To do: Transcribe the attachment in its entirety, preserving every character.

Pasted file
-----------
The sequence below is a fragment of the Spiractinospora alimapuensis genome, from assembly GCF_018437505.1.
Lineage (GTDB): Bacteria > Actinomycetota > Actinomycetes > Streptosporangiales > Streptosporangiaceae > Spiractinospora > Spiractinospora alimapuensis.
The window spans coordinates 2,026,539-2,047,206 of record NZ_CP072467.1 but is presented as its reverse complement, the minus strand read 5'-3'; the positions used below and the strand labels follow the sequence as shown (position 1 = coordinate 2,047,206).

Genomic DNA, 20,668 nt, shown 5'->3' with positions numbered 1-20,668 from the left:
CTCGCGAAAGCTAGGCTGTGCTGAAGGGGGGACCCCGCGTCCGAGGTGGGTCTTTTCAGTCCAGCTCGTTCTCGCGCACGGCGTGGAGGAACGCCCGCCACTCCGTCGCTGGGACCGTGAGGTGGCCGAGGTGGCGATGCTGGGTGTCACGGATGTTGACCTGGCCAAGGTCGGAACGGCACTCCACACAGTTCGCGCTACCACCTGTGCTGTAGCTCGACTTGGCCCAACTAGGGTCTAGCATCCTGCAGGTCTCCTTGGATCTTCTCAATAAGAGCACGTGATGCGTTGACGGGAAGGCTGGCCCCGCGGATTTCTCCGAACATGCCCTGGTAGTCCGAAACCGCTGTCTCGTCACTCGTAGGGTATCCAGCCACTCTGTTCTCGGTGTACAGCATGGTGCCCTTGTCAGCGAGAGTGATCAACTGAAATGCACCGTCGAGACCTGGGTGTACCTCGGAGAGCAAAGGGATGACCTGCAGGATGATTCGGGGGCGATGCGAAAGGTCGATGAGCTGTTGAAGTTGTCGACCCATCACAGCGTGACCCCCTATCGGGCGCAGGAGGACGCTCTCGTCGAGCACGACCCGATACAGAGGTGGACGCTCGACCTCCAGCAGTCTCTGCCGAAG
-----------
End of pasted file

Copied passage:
The sequence below is a fragment of the Spiractinospora alimapuensis genome, from assembly GCF_018437505.1.
Lineage (GTDB): Bacteria > Actinomycetota > Actinomycetes > Streptosporangiales > Streptosporangiaceae > Spiractinospora > Spiractinospora alimapuensis.
The window spans coordinates 2,026,539-2,047,206 of record NZ_CP072467.1 but is presented as its reverse complement, the minus strand read 5'-3'; the positions used below and the strand labels follow the sequence as shown (position 1 = coordinate 2,047,206).

Genomic DNA, 20,668 nt, shown 5'->3' with positions numbered 1-20,668 from the left:
CTCGCGAAAGCTAGGCTGTGCTGAAGGGGGGACCCCGCGTCCGAGGTGGGTCTTTTCAGTCCAGCTCGTTCTCGCGCACGGCGTGGAGGAACGCCCGCCACTCCGTCGCTGGGACCGTGAGGTGGCCGAGGTGGCGATGCTGGGTGTCACGGATGTTGACCTGGCCAAGGTCGGAACGGCACTCCACACAGTTCGCGCTACCACCTGTGCTGTAGCTCGACTTGGCCCAACTAGGGTCTAGCATCCTGCAGGTCTCCTTGGATCTTCTCAATAAGAGCACGTGATGCGTTGACGGGAAGGCTGGCCCCGCGGATTTCTCCGAACATGCCCTGGTAGTCCGAAACCGCTGTCTCGTCACTCGTAGGGTATCCAGCCACTCTGTTCTCGGTGTACAGCATGGTGCCCTTGTCAGCGAGAGTGATCAACTGAAATGCACCGTCGAGACCTGGGTGTACCTCGGAGAGCAAAGGGATGACCTGCAGGATGATTCGGGGGCGATGCGAAAGGTCGATGAGCTGTTGAAGTTGTCGACCCATCACAGCGTGACCCCCTATCGGGCGCAGGAGGACGCTCTCGTCGAGCACGACCCGATACAGAGGTGGACGCTCGACCTCCAGCAGTCTCTGCCGAAG